If you’ve used the familiar ExAllocatePool APIs in kernel-mode, then you’re already familiar with tagging. The Heap Manager supports the same idea, but allows you to define your own string tags of arbitrary size. This is done by a rather complex set of global flags, special APIs with strange string formatting (RtlCreateTagHeap), and a hidden little macro in winnt.h. Here’s how heap tagging works in the NDL:

A function called NdlpAllocateMemoryInternal allows the caller (the NDL) to allocate memory from the NDL Heap with a specific size, flags, and tag. The tag here is an index that we can define ourselves, such as NDL_STRING_TAG which is 0x2. Then, the NDL has other internal and/or external functions which allocate memory. For example, the LPC routines need to allocate PORT_MESSAGEs or other structures, so NDL_COMMUNICATIONS_TAG is used when calling NdlpAllocateMemoryInternal. There is also NdlpAllocateString, which uses NDL_STRING_TAG. Finally, users of the NDL (your application itself) gets an API called NdlAllocateMemory. You only provide the size and flags, and internally the NDL will set the NDL_USER_TAG to your allocation.

So far so good.

Now there’s two cool things we can do. First, the RtlQueryTagHeap API allows you to obtain statistics on each tag. Allocations, frees, and bytes allocated. This can give you a nice memory map of the NDL’s current memory usage. Even better however, by using RtlWalkHeap, the NDL can scan for all active NDL_USER_TAG allocations. This is useful, since when your native application returns, an internal call to NdlUnregisterApplication is made. When this happens, the assumption is made that your code is done executing (unless you’ve registered as a “resident” application), so in order to promote good programming and to catch leaks, RtlWalkHeap is called, and all active heap entries are scanned. If a block with the NDL_USER_TAG tag index is found, a debug message is printed out, saying that a heap entry at 0xFOO of size 0xBAR is leaking. We can then use the User-Mode Stack Trace Database support and the AllocatorBackTraceIndex of the heap entry to give a complete stack trace on where this allocation was made.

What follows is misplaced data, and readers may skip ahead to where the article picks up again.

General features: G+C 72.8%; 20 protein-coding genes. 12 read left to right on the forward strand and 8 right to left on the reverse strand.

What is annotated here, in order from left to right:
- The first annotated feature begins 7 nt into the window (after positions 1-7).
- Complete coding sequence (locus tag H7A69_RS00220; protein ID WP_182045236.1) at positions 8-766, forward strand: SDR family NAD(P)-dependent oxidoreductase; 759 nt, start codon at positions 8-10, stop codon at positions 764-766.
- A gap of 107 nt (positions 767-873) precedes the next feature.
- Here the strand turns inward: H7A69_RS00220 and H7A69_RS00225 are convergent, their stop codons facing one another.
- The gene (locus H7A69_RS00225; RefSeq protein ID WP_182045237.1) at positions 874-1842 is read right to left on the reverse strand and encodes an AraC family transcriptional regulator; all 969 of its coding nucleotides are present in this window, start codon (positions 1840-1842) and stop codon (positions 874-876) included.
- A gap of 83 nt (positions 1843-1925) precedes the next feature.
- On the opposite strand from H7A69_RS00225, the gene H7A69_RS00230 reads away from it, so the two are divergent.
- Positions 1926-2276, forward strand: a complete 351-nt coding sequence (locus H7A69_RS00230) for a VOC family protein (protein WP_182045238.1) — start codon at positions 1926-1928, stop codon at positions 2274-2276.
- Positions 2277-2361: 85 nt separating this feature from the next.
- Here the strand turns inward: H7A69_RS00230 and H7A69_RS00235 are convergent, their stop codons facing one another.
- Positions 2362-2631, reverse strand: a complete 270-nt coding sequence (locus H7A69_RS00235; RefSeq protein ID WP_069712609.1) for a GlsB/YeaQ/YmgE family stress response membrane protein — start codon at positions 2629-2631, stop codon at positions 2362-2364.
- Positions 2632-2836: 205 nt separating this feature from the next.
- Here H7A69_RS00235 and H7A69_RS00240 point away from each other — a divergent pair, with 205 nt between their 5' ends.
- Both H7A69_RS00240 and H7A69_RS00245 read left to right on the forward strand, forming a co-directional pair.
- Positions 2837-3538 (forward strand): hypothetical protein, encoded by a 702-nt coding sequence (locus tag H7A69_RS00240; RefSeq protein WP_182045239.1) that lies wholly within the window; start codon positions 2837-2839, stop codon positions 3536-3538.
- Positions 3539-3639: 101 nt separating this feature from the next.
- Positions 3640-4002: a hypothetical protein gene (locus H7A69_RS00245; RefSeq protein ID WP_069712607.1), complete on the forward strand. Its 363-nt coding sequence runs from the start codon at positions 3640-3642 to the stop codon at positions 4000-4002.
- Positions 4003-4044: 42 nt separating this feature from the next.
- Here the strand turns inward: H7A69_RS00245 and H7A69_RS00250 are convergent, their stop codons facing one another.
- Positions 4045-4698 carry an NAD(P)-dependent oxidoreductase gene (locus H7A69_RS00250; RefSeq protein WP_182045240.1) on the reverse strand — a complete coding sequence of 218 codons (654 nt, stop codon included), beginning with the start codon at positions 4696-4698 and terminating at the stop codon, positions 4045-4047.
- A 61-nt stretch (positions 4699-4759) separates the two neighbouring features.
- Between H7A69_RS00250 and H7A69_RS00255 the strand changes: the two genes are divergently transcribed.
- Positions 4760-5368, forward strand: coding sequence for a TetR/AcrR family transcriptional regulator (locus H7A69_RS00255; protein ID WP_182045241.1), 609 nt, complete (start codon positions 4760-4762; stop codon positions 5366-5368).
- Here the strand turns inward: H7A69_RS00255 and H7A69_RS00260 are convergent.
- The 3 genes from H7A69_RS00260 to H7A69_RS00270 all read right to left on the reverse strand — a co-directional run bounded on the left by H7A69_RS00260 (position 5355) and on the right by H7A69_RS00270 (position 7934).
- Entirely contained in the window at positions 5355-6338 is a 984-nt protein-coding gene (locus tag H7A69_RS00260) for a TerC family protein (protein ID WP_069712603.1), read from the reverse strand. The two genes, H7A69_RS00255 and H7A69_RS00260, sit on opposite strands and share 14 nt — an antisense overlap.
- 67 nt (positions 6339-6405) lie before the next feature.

So far so good. Or Not.

Turns out I was getting Tag Indeces such as 0x8007, 0x8004, etc. It seems that all heap allocations were instead indexed with 0x8000 | CurrentAllocationIndex. This wasn’t helpful at all, so I started analyzing the problem.